Subscribers can choose from a catalog of more than 2,200 songs in 13 genres. The music is supplied by Warner Music Group and Sony BMG Music Entertainment.

Based on their modest success among wireless subscribers overseas, providers are looking for ringbacks to generate a healthy business in the States.

Not everyone agrees:

“Ringback tones are, essentially, a fashion statement. Their only real purpose is to show off to others who are calling you. The problem, then, is that fashion statements go out of fashion - sometimes very quickly,” [technology consultant Michele Mackenzie] said.

My prediction: U.S. phone companies will do a ham-handed job of differentiating between ringtones and ringbacks, leading to consumer confusion and rejection. Ringtone sales will continue to grow, but ringbacks will remain obscure and seldom-bought.

by Costa Tsiokos, Sun 11/28/2004 11:15:33 PM
Category: Business, Tech
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A whole blog composed of nothing but pet betta photos?

Not the way I’d go. But okay.

That’s a fine-looking little fish. There’s no way he’s cooler than my blue betta, though.

by Costa Tsiokos, Sun 11/28/2004 07:12:51 PM
Category: Bloggin'
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KO!
Remember that Cameron Diaz-Justin Timberlake spat with an overly-aggressive paparazzi?

Nah, me neither. Who has time to keep up with all those celebrity derring-dos?

But even without the full real-world context, Liquid Generation’s “Paparazzi Punch-Out” is a fun little diversion, and a great send-up of the 20-year-old Nintendo game.

While Justin is predictably easy to knock around, Cameron turns out to be one tough cookie in the ring. Must be a result of all that Charlie’s Angels training.

by Costa Tsiokos, Sun 11/28/2004 06:59:48 PM
Category: Celebrity, Comedy, Internet, Videogames
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The recent suicide of Iris Chang, author of “The Rape of Nanking”, prompted some musings about the personal risk of immersing oneself in historical horror stories.

Specifically, the psychological impact of becoming consumed by individual accounts among large-scale holocausts can be huge:

[Historian Raul] Hilberg said that during his work on the Holocaust starting in 1948 a few small episodes affected him especially strongly. For example, he said he became sickened after researching the fate of a Jew who sued the Nazis for the right to purchase coffee.

“I was nauseated because obviously this Jew was picked up and sent to Auschwitz or wherever they sent him and died,” he said. “Why did this particular incident affect me when I could calmly read about mass murder?”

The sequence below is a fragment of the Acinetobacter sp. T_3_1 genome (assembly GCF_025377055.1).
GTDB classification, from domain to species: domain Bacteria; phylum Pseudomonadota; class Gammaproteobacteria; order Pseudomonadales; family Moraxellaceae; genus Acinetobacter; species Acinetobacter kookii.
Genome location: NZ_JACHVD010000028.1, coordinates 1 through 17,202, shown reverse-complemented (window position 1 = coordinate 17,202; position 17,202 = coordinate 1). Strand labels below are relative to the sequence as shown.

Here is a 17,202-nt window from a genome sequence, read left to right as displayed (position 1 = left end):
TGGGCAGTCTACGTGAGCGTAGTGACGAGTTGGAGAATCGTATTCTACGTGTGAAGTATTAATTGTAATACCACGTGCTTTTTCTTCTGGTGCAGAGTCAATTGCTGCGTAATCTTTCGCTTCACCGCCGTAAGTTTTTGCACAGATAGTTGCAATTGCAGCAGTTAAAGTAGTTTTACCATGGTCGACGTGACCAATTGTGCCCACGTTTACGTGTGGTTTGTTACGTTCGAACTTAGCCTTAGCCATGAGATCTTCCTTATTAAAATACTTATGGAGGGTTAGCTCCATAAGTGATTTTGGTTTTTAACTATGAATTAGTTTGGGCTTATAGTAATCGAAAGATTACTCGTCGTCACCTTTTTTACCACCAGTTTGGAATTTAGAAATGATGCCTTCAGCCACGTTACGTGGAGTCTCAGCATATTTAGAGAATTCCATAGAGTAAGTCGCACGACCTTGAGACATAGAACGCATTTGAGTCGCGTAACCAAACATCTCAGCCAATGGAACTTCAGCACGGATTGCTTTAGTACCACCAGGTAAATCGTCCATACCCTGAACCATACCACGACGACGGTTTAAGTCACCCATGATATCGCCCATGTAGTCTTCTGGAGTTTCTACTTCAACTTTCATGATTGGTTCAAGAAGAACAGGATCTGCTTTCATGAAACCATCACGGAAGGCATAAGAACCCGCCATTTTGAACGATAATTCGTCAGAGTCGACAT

Why indeed? It seems like an anomaly: Everyone knows that people die every day, in a variety of circumstances. But ultimately, death tends to be a solitary event, afflicting a single person — whether it comes while one’s on a deathbed, or having a heart attack, or even through foul play. When several people die at once, as in a plane crash or a mass murder, the cause of those deaths is so out of the ordinary that it would seem to merit a stronger emotional reaction, even from those who didn’t lose friends or relatives.

But that’s not the case. Numbers create anonymity, and makes it easy for the detached observer to dehumanize the victims. They become abstractions, whether it’s a dozen food poisoning victims or six million Holocaust Jews.

Yet if you extract a single person from those legions of dead, reveal his or her name, tell the story of how he or she came to that point, and the perception changes. Suddenly, you’re forced to relate to a single person’s experience, instead of a faceless mass. That makes all the difference.

Robert Conquest, 87, a leading historian of Stalin’s terror and famine that left tens of millions of dead, said he too was sometimes hit by smaller episodes amid larger tragedy.

“There are details, not necessarily the most horrible in theory, that somehow make you feel this is somehow a worse world than we thought,” Conquest, the author of “The Great Terror” and “Harvest of Sorrow”, said in an interview.

He cited for example documents about students during the Stalin era forced to stand in front of their schools and hear abuse after their parents were arrested.

“They are harangued for two or three hours denouncing the parents of one of the kids. Then the kid has to come up and they are all screaming at him,” he said. “It shows the awful level they’ve got to. Horrible.”

Citing victims of Josef Stalin’s purges is oddly appropriate, since the most apt quote on this phenomenon is attributed to him*: